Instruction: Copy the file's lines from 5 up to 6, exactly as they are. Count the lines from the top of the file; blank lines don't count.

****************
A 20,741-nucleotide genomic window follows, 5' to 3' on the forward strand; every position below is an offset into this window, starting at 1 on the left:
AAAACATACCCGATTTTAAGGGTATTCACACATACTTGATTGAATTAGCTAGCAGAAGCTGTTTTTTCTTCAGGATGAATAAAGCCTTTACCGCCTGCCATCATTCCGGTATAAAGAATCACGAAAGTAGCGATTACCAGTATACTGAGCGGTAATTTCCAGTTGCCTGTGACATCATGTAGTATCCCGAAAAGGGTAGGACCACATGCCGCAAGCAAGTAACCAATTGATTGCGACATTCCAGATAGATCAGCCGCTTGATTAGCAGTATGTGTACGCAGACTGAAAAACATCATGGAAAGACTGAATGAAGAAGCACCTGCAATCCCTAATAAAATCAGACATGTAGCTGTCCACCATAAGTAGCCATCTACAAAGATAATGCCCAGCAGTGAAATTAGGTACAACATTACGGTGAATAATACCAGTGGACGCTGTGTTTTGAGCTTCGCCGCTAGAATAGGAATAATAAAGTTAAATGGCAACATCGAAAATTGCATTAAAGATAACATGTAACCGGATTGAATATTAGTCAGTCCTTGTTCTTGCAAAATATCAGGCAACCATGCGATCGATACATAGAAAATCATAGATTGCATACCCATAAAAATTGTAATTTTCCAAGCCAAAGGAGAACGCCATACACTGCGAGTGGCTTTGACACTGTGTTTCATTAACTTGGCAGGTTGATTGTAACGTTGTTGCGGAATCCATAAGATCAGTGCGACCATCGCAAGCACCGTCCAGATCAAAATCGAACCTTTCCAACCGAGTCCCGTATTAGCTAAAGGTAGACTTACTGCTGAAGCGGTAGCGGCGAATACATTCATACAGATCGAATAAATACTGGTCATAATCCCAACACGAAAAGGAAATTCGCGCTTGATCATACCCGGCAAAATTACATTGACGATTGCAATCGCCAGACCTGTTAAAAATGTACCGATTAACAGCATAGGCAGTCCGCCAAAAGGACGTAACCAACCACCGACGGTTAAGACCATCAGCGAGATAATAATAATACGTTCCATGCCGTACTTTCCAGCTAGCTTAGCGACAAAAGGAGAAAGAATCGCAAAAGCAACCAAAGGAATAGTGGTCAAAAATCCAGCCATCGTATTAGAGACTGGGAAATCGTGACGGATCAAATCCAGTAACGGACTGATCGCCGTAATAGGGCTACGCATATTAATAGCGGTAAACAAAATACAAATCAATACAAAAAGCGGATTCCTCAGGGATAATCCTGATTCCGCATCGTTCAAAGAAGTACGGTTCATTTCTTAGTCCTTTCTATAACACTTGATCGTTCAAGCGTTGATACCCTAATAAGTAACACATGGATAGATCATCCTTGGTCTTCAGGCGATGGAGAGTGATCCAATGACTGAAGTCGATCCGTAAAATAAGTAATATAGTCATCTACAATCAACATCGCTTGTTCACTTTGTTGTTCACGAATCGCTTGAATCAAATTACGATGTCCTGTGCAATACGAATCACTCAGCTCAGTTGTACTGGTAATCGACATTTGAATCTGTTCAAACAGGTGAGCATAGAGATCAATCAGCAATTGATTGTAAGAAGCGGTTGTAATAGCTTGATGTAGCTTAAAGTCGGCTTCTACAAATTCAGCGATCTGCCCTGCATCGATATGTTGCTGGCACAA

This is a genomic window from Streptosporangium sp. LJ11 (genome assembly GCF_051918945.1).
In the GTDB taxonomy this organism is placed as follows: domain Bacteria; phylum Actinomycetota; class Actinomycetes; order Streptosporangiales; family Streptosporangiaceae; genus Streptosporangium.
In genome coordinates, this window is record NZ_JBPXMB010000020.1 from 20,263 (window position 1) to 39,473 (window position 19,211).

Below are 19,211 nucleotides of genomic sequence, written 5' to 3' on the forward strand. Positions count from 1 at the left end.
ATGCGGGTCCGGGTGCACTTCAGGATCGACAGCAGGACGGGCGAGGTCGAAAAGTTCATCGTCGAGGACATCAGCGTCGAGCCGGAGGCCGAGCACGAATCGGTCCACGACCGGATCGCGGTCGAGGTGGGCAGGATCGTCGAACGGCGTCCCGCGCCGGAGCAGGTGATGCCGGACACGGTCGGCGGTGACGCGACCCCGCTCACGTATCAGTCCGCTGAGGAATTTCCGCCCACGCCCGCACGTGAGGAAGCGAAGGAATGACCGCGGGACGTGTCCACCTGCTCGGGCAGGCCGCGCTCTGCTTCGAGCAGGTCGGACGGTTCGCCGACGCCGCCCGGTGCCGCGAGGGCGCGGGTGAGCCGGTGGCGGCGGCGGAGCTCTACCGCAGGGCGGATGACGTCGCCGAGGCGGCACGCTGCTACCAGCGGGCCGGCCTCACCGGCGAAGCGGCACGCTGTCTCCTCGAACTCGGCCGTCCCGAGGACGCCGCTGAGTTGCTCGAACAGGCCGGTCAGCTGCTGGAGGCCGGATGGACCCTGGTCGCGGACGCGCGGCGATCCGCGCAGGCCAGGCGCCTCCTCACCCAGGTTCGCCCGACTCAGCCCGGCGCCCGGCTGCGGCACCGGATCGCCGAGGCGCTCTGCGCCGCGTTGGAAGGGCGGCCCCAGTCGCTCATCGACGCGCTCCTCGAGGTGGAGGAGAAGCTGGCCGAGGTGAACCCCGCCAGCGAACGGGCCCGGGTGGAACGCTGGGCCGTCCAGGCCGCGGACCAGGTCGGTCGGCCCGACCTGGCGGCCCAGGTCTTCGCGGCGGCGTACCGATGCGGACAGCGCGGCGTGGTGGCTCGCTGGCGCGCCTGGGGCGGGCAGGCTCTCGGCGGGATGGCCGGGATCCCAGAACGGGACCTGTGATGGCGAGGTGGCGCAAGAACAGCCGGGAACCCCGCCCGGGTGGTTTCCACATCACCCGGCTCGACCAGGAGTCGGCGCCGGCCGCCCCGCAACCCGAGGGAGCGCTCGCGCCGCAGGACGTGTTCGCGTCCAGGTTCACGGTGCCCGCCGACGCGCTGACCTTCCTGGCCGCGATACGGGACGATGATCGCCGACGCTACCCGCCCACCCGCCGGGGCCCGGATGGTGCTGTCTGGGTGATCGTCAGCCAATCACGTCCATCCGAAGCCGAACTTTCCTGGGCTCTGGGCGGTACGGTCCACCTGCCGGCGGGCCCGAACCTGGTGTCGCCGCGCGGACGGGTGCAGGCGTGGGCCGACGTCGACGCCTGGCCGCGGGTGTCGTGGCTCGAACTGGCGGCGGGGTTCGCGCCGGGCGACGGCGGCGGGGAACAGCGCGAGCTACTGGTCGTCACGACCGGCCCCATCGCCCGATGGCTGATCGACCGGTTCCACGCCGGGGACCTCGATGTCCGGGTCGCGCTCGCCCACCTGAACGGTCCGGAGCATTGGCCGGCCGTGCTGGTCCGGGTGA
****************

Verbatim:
In genome coordinates, this window is record NZ_JBPXMB010000020.1 from 20,263 (window position 1) to 39,473 (window position 19,211).

Below are 19,211 nucleotides of genomic sequence, written 5' to 3' on the forward strand. Positions count from 1 at the left end.